February 25, 2024

At any given moment you’ll find Mya Green having a conversation with hundreds of strangers who’ve all sworn she’s helped change their lives. Green is the creator of Pooch Please, a fitness accessory and apparel brand whose hero product, an insulated stomach wrap used for weight loss, has sold in the thousands. The reason? TikTok Shop.

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“I was two months into promoting the stomach wrap before I signed up for TikTok Shop, and it just kind of blew up,” she tells ESSENCE.

She launched her brand in June 2022 while still working a 9-5, and decided to give TikTok Shop a few months later. After posting a video to demonstrate how the Pooch Please! wrap is used, she noticed an almost immediate response from users.

“There was so much positivity right out the gate, I kind of felt overwhelmed because my product inventory was very limited at the time,” Green tells ESSENCE. “I sold out almost immediately and honestly, I’d never experienced this before using other social media platforms.”

Green isn’t the only one that feels this way.

Millions of TikTok users are drawn to the platform because of its surgically effective algorithm that quickly adjusts to micro-interests that span everything from the most popular dance to dating advice. But more than anything, shopping has become a favorite past time for TikTok-ers. Although the e-commerce feature has been in testing for users since November 2022, a dedicated U.S. rollout just happened in September this year.

“TikTok Shop will now bring shoppable videos and LIVE streams directly to For You feeds across the country – and give brands, merchants, and creators the tools to sell directly through shoppable content on the TikTok app,” TikTok shared with ESSENCE in a statement. “From studies led by Material, we learned that 70% of people on TikTok say they discover new brands and products through the app, and 83% say that TikTok plays a role in their purchase decision.”

To date, there are more than 200k registered TikTok Shop sellers on-platform, a number that is quickly growing, particularly among Black women. Elizabeth Adeoye isn’t surprised by its magnetism.

She created a TikTok Shop account for her shapewear brand SooSlick in February 2023, and has since sold over $1 million in GMV with more than 200 million views through the TikTok Shop Affiliate program.

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Before joining, Adeoye primarily her products sold on Amazon and leaned on other social media advertising options for marketing. It usually brought in a low, steady trickle of customers. TikTok Shop, however, was a complete game-changer for her as a Black woman aiming to break through to customers in an oversaturated e-commerce space.

“I’d sold 2,000 units of an item before 06:00 a.m.,” she says, explaining the uptick after being on TikTok Shop for just a few months earlier this year. The orders were nearly double her typical output. “I’m like, oh my gosh, what’s going on?”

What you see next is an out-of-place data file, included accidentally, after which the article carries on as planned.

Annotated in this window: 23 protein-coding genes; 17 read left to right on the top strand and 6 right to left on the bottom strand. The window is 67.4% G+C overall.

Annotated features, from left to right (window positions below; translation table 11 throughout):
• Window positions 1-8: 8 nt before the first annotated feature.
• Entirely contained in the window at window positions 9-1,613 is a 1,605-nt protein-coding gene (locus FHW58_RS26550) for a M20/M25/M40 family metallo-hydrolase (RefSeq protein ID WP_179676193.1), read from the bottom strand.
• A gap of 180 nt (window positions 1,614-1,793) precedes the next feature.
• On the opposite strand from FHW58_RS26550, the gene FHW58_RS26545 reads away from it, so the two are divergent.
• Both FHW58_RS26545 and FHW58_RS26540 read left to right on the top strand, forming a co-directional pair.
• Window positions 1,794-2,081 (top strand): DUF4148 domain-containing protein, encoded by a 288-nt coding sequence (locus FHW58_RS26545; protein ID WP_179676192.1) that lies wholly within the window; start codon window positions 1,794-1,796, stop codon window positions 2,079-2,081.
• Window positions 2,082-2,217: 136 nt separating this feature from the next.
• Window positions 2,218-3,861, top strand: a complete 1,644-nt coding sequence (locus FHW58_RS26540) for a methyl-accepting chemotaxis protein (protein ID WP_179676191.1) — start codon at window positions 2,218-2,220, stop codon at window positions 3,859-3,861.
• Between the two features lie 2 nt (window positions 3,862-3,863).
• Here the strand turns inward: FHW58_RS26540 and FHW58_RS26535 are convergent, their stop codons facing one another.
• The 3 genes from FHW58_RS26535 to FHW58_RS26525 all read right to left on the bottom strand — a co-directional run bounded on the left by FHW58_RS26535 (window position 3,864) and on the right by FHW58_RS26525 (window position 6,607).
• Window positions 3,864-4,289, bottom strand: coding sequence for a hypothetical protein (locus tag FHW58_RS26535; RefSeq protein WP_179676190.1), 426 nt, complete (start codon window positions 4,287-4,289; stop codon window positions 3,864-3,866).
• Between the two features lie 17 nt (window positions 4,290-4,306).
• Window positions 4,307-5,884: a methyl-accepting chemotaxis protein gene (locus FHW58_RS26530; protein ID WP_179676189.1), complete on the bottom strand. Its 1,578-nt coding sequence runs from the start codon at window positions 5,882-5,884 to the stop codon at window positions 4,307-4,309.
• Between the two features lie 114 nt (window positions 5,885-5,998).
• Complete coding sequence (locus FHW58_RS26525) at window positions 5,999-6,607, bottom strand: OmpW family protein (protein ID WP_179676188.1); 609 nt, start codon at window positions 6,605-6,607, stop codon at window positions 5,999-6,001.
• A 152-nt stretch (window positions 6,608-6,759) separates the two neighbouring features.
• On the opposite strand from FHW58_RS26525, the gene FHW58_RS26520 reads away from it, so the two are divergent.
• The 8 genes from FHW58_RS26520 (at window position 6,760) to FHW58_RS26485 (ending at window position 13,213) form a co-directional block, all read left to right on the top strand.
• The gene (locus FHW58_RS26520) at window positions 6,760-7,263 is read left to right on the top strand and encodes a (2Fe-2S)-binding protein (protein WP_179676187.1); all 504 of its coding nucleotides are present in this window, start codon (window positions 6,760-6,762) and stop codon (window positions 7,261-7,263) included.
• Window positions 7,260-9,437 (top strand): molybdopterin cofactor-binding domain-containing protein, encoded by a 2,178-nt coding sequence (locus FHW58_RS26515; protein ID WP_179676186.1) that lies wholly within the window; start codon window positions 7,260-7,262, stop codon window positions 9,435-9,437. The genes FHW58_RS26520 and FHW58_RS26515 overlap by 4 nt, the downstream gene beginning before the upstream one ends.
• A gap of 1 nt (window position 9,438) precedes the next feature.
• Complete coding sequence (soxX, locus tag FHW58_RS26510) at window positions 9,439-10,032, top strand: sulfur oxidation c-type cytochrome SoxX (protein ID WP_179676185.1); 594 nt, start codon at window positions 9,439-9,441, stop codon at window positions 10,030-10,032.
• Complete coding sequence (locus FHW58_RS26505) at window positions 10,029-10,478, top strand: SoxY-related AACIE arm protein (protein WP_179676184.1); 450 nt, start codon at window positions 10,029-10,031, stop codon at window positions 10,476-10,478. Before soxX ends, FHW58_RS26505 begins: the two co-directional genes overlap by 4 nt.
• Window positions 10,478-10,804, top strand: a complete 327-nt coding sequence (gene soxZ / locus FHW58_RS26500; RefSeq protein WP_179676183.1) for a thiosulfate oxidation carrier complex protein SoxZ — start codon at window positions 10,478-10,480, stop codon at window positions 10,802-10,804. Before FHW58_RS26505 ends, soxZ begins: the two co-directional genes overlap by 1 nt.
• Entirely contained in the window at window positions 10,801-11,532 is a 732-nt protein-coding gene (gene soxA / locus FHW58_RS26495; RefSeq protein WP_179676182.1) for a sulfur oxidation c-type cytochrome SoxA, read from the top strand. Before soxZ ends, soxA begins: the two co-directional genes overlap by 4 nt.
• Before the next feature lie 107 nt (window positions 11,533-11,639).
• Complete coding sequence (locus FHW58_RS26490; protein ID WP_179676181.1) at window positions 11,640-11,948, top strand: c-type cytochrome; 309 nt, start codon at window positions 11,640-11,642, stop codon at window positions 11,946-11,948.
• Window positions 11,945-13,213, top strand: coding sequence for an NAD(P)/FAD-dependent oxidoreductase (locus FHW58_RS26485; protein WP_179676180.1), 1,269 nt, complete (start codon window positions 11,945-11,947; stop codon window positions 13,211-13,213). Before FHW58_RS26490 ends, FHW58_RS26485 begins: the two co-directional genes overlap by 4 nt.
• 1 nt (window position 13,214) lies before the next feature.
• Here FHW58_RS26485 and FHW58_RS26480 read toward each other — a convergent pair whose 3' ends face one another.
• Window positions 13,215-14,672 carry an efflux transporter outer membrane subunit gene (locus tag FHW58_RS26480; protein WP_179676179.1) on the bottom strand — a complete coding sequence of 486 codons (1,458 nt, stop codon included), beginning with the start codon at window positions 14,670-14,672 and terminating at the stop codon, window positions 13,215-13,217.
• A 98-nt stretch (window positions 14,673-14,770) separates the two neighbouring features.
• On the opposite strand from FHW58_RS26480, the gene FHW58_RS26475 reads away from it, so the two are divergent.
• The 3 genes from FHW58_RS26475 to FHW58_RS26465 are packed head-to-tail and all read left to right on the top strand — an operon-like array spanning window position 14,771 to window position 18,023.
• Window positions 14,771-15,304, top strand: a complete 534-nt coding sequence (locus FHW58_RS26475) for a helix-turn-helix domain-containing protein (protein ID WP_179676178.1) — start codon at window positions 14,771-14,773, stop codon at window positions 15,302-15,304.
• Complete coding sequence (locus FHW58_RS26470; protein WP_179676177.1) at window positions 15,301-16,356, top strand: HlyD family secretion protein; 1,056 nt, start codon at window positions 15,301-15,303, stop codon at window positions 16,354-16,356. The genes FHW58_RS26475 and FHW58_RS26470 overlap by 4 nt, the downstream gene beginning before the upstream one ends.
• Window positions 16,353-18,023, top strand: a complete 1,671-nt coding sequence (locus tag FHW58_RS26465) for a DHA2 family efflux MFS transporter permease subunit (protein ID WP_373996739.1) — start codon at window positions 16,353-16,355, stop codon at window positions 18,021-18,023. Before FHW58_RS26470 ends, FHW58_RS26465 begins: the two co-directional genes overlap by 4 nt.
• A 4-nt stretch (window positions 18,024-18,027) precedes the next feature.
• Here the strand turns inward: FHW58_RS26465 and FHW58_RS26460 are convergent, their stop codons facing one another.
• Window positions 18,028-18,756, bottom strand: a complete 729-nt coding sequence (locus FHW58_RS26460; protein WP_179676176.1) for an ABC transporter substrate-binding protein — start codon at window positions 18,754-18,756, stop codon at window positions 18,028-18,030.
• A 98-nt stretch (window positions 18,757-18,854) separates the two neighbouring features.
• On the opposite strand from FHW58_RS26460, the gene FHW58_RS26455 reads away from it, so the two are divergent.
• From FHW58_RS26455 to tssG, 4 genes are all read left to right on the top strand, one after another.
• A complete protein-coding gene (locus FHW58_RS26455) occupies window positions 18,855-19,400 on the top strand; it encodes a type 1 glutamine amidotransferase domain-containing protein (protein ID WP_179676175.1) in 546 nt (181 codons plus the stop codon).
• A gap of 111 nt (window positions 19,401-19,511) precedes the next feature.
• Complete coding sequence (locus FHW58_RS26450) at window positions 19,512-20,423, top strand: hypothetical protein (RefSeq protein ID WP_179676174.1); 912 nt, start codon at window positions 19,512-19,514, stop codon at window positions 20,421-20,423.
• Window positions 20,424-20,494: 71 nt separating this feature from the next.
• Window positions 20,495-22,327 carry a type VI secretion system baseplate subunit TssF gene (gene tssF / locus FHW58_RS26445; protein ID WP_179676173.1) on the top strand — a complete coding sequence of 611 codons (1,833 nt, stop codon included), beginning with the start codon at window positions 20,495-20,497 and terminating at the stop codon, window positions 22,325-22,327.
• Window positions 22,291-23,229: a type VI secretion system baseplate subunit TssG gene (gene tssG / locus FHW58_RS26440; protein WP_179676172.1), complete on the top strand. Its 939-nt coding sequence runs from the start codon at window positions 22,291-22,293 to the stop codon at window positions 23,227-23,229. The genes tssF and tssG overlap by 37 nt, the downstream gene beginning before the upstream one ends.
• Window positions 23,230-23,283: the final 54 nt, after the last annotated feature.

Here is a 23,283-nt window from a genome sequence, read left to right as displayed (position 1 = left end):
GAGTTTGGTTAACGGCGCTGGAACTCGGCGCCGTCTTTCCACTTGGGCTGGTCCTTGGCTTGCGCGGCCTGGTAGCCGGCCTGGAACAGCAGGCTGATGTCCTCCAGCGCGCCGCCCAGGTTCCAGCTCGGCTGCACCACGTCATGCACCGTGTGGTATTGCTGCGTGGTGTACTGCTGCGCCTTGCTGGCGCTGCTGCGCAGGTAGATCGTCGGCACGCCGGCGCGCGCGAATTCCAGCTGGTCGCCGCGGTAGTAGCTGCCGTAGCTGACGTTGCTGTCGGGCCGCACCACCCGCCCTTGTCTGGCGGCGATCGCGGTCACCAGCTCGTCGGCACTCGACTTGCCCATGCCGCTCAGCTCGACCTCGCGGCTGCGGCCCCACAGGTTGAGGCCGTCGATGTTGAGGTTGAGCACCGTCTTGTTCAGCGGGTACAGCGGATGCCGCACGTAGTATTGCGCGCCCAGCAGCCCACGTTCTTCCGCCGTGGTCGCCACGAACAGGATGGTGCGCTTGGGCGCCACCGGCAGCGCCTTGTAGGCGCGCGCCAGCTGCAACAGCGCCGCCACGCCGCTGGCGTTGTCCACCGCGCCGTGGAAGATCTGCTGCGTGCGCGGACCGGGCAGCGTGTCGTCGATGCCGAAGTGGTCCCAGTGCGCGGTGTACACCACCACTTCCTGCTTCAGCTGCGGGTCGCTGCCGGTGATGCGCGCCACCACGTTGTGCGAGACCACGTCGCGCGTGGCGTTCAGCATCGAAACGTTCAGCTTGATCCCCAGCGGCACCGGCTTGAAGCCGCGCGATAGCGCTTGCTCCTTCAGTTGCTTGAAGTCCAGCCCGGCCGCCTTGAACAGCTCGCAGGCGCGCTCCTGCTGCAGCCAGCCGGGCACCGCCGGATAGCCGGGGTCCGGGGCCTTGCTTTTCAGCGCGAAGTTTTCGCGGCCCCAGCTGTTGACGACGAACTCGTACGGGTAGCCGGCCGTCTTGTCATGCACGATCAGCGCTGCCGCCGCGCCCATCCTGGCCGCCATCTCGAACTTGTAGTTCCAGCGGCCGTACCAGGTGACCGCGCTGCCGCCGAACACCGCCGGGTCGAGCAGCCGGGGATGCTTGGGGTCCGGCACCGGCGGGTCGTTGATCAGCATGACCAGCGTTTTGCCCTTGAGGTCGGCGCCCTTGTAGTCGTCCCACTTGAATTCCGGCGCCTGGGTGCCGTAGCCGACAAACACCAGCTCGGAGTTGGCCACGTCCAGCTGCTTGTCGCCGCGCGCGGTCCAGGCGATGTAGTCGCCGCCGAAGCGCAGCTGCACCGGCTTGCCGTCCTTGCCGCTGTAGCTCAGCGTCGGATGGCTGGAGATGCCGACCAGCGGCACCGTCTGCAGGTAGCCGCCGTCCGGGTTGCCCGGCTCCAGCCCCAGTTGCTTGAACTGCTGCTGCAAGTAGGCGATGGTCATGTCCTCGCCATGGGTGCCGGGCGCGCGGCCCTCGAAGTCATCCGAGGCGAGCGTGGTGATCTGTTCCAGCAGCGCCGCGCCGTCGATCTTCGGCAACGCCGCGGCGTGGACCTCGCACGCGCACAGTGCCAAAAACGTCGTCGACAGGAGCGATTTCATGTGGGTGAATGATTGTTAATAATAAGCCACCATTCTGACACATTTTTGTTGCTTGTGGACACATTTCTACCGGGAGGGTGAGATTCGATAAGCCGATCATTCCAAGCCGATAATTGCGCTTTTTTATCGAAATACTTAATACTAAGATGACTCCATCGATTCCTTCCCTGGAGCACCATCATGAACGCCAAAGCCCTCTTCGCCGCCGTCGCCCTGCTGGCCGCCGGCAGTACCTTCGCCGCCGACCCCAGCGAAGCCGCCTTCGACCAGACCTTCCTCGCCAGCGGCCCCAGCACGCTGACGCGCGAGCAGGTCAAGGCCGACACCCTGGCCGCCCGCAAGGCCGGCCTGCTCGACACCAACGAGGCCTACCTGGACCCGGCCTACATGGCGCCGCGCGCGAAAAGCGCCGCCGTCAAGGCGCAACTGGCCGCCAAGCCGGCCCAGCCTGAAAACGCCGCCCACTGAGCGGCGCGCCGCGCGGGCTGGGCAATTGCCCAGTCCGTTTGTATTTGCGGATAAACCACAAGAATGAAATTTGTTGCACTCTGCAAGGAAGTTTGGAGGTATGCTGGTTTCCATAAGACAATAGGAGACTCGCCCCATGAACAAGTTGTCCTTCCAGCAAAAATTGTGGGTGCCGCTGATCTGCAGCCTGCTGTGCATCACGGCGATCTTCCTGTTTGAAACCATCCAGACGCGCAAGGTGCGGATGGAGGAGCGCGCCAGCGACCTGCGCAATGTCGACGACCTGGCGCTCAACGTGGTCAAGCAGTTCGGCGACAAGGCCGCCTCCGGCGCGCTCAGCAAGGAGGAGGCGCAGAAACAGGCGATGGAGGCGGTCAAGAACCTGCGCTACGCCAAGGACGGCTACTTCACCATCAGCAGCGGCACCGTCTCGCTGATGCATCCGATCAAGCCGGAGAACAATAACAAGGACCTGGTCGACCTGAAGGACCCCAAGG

She was able to trace the increased traffic to a video she’d posted that some influencers had re-shared on TikTok, garnering scores of likes, reposts, saves and shares. Beyond the wide reach though, Adeoye says she’s been able to create special touch points with her customers in a way she never has before.

“The amount of connection I have with my clients base is unimaginable, because now there’s direct contact with them,” she tells ESSENCE. “They can tell me, okay, this is what we love. This is what we want to see next. I’ve spent a lot of money on market research but now I have this for free, and consumers are here giving me, happily, what they want to see next. So, that also helps trickle down in other aspects of my business, which is absolutely amazing.”

As Adeoye points out, market research is not cheap. Business owners can expect to spend around $15000 – $25000 for a qualitative or quantitative custom market research project, per a 2023 LinkedIn report. This is among the many other costs small business owners have to shoulder, which quickly add up, particularly for vulnerable groups like Black women, the least funded group of entrepreneurs in the US.

Felita Harris, a founding board member of non-profit RAISEfashion, helps BIPOC small business owners scale their businesses by teaching them to use the tools readily available to them, like TikTok Shop.

“Our goal is to provide resources that are the most inexpensive because the founder’s journey is all about making sure they are utilizing their financial reserves in responsible ways,” Harris explains to ESSENCE. “When we heard about TikTok Shop, we’re like, well, great, inexpensive.” And powerful.

RAISEfashion launched its inaugural class of designers and hosted a pop-up where designers ran exclusive live shopping streams on TikTok Shop to showcase their collections at NYFW in September. Harris points out that one emerging fashion entrepreneur joined the platform and within a few weeks, she’d amassed more than a million views, and cultivated a community that converted into customers.

Adeoye says the amount of support she’s received was immense compared to her experience on other platforms.

“Having somebody walk you through the process and also having the shoppable video component is huge,” a TikTok Shop feature she attributes to most of her revenue generation. “My team has never engaged with anyone at Instagram at this level.”

Harris adds: “Business is a huge hurdle. Being a Black woman in business is an even bigger one. So, to have executives, managers, anyone at TikTok help us with admin support and onboarding it really makes a difference. We pour so much love into what we do, so to see a huge company offer something like this, it’s really empowering.”

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